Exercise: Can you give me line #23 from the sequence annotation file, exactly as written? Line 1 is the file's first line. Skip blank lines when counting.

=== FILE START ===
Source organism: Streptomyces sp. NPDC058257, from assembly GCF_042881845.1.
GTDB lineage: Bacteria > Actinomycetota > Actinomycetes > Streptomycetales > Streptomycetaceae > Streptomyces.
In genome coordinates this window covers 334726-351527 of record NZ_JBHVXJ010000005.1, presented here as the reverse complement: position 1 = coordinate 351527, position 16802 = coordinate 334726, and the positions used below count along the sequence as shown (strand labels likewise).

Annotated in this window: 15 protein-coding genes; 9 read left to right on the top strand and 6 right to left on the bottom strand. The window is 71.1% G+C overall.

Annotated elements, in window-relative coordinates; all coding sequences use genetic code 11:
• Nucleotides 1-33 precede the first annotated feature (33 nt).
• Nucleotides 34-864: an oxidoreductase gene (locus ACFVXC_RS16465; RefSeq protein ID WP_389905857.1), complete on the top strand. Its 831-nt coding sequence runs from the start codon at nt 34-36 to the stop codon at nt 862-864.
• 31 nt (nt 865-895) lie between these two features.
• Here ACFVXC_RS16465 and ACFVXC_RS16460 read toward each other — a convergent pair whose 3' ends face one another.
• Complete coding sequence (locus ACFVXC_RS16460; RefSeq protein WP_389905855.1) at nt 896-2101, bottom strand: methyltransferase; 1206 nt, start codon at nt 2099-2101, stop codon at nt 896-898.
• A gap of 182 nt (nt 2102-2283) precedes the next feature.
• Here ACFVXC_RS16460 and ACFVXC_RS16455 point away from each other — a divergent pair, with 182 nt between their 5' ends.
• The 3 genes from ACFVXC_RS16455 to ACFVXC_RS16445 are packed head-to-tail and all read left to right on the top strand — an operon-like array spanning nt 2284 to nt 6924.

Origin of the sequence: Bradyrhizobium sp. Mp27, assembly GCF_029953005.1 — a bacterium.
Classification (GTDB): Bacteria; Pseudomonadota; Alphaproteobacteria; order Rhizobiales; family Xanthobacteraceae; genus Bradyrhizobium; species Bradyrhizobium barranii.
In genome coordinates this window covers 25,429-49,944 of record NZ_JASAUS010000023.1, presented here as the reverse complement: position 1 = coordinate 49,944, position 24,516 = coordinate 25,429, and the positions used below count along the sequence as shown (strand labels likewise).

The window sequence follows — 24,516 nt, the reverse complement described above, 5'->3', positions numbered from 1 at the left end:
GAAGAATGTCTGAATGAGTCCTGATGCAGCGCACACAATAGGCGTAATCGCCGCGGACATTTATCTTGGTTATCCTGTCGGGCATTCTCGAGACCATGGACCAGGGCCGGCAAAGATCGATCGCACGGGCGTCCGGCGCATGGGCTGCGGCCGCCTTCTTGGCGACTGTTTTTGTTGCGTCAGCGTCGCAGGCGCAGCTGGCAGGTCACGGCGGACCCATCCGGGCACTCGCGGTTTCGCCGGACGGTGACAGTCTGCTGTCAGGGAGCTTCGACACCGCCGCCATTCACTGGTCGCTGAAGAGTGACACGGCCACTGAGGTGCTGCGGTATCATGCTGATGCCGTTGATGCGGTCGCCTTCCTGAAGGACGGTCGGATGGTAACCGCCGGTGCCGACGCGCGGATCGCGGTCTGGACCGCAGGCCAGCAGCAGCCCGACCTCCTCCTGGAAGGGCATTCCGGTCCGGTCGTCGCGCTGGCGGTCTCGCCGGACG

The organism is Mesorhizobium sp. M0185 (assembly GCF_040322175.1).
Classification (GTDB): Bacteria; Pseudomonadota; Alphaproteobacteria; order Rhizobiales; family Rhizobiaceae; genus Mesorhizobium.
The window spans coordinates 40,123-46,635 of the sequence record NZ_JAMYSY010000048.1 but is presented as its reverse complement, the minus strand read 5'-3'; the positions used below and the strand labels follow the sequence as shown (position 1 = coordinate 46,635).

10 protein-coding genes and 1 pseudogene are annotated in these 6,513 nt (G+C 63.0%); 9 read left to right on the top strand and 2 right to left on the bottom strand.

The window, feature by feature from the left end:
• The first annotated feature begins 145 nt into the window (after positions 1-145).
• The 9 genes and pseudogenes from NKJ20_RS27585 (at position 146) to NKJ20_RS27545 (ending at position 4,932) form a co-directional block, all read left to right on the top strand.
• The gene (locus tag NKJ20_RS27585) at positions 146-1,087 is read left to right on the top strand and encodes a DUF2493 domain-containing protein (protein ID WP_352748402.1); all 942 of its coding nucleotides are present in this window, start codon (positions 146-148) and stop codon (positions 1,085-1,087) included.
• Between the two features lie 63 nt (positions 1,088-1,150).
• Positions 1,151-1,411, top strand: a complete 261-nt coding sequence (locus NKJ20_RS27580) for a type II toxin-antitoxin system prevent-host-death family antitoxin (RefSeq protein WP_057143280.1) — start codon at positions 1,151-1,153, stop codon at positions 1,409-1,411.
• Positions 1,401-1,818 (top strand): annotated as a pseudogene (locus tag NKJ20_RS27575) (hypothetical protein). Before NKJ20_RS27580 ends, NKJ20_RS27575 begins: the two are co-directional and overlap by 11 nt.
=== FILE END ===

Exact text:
The window, feature by feature from the left end: